Why you should address the smallest number of bad apples, but then make sure you remove the bad apple

Nassim Nicholas Taleb


Overactive Smear Campaigners: Over the years I've had to deal with a few unstable web stalkers posting stuff outside their field of knowledge yet appear on the surface to the uninitiated to be competent and spread their comments by sheer repetition. I am putting this here to spare my co-authors (who are not used to being stalked) some work.

The aim is not to harm these people, to the contrary, this page is only there to give some background information/web link when some official at NYU or a colleague calls me to wonder why he is bombarded with emails about my work, or to spare my coauthors the need to address someone's "critique".

1- Debra Frisch: Strangely angered by a paper I wrote on the law of large numbers, she started posting and, posing for a specialist in probability (she has remote connection as a psychology professor), emailing stuff about my "competence" to all manner of people, including university officials (and strangely, to every prominent person in the fields concerned, such as Daniel Kahneman, Kenneth Arrow, seemingly anyone who ever dealt with probability).  She has been recently arrested for unrelated charges but the problem is that many people she wrote to (like the head of the department and various faculty at NYU) don't know about her background. I feel sorry for her (and her victims) but need to leave her name here so I no longer have to reply to people asking me about "my paper".

2- Eric Falkenstein: Same story initially, after my article of 1997 on the Value-at-Risk, Falkenstein developed some type of progressive compulsion that kept going. So over the past 18 years he spent time obsessively posting and stalking (perhaps as high as 50,000-100,000 words, the equivalent of 2 novels) full of the usual stuff, with strawman arguments and conflations of statistical concepts.  The volume led to much misinterpretation of my work by people who thought he was competent in probability, statistics, mathematical finance and reflected some expert opinion or "peer review" on the subject (the poor fellow is unqualified and hopelessly clueless).  The man is not just abhorent, but there may be something deeply wrong with him. I was privately warned about him and the potential of his behavior based on an incident and took appropriate action. I feel sorry about the fellow and wish him a stable career but this link is here to save time (for me and coauthors in the PP paper) from answering mail and correcting stawman arguments.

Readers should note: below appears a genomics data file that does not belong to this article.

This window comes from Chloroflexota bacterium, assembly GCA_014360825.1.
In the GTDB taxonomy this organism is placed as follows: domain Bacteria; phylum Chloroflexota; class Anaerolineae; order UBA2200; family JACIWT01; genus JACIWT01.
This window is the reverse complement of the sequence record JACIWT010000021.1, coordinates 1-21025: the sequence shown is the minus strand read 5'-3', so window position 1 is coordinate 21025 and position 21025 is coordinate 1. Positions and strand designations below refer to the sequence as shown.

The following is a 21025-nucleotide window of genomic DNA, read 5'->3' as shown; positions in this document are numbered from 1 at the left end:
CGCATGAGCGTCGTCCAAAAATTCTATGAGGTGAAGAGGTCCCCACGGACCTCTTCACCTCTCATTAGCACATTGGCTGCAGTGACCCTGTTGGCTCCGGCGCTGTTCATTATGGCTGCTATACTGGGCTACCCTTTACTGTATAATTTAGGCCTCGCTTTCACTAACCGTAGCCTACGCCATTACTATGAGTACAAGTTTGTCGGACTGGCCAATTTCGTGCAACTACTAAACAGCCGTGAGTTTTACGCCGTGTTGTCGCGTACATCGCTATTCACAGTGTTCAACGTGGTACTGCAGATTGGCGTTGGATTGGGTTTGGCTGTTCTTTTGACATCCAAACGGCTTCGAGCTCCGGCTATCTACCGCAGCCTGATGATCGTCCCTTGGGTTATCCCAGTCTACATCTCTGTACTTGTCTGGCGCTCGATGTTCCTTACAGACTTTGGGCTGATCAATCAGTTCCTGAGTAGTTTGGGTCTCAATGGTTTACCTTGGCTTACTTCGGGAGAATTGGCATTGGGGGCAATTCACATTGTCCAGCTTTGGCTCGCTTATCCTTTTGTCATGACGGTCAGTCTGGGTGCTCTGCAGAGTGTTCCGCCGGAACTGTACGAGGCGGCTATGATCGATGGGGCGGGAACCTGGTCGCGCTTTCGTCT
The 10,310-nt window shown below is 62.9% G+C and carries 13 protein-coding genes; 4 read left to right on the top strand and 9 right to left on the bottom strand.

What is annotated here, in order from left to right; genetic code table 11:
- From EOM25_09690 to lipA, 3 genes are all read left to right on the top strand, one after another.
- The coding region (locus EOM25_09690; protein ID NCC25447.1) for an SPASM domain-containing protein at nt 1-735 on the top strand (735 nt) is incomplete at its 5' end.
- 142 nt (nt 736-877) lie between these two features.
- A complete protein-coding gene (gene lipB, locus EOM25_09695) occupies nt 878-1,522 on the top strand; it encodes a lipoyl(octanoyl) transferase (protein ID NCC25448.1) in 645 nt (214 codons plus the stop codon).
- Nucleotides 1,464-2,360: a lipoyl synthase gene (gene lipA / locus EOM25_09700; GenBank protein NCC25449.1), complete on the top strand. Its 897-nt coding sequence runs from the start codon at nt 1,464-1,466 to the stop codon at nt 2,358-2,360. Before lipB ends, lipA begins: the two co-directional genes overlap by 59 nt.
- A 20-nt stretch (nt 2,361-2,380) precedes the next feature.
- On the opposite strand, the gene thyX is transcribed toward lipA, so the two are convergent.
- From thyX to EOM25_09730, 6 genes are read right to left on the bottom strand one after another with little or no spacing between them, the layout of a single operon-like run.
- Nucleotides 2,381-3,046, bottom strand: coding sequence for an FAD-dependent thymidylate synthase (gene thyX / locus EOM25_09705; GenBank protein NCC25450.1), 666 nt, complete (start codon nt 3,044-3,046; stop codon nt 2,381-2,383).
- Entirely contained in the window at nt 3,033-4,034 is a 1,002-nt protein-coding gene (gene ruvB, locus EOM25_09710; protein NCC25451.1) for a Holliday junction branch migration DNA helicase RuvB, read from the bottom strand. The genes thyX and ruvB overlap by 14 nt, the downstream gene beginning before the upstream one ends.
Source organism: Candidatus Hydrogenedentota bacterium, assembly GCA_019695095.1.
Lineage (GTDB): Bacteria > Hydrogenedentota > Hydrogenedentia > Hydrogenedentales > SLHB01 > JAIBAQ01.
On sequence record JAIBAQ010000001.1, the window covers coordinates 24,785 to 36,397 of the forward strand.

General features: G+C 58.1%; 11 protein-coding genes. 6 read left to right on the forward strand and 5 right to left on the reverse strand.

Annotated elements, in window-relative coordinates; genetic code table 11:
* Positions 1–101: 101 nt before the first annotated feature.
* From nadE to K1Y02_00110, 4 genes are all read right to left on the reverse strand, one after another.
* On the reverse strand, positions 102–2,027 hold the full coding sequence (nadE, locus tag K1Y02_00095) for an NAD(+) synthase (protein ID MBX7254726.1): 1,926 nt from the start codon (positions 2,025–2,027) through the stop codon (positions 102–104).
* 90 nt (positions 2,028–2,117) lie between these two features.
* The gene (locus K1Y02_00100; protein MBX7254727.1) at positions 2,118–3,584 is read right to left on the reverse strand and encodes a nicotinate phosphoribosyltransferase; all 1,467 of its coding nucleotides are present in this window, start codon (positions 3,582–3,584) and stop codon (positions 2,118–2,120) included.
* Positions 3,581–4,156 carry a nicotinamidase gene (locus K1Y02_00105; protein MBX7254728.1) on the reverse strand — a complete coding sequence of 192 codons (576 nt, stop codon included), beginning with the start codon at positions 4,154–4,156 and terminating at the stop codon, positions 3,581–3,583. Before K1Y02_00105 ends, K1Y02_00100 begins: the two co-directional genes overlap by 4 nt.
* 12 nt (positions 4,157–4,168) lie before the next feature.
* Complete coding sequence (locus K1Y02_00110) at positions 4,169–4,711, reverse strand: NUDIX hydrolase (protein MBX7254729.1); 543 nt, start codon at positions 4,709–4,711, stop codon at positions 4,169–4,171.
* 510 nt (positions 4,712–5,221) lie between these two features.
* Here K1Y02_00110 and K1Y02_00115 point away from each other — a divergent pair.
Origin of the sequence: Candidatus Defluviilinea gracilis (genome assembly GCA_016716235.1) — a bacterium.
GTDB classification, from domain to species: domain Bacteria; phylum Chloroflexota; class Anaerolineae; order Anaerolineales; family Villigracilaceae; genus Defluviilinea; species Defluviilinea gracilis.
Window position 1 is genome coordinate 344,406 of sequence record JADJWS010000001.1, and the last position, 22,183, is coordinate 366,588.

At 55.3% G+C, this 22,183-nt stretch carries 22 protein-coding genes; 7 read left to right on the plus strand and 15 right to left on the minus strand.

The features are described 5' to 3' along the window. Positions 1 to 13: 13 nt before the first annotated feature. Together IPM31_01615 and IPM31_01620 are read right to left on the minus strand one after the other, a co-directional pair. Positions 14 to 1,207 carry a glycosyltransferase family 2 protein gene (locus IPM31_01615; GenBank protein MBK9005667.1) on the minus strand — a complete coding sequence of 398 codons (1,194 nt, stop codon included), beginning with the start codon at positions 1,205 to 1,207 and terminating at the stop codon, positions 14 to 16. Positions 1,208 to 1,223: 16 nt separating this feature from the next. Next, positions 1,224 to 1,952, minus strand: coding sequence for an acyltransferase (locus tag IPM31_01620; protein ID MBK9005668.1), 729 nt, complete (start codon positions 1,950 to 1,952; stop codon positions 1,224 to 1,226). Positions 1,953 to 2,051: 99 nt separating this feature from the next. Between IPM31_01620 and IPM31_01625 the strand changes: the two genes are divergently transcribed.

Typical misrepresentation:  This imbecile Falkenstein claims I operate principally "outside the peer-review system": check here (and the web is such a place that people believe the crap they read on blogs by mentally shaky people).

Falkenstein's technique: distort the argument in a highly dishonest technique called strawman, and quite often inverting the argument. He caused a mispromotion of my ideas (mistaking what I do for the VIX when it is the opposite). I am extremely allergic to straw-man techniques as they map to theft.  Many people who practice straw-man can then respond, when exposed: look he doesn't take criticism. It is not criticism but intellectual distortion, fraud.

3- Peter Cotton: Some type of failed quant/mathematician with savantic attributes. Every post boast as sole attribute a degree in mathematics or background as chess player. Cotton kept spreading strawman arguments, including the savantic version of the Black Swan problem (see the chapter on the savant's understanding of uncertainty) with a special site "quantapology" and posts that are either distorting or defamatory.  Spread complete deformation of my work. Appears inactive for now.

4- Noah Smith

From ANTIFRAGILE:

...a small number of homeless people cost the states a disproportionate share of the bills, which makes it obvious where to look for the savings. A small number of employees in a corporation cause the most problems, corrupt the general attitude— and vice versa— so getting rid of these is a great solution. A small number of customers generate a large share of the revenues. I get 95 percent of my smear postings from the same three obsessive persons, all representing the same prototypes of failure (one of whom has written, I estimate, close to one hundred thousand words in posts— he needs to write more and more and fi nd more and more stuff to critique in my work and personality to get the same effect). When it comes to health care, Ezekiel Emanuel showed that half the population accounts for less than 3 percent of the costs, with the sickest 10 percent consuming 64 percent of the total pie.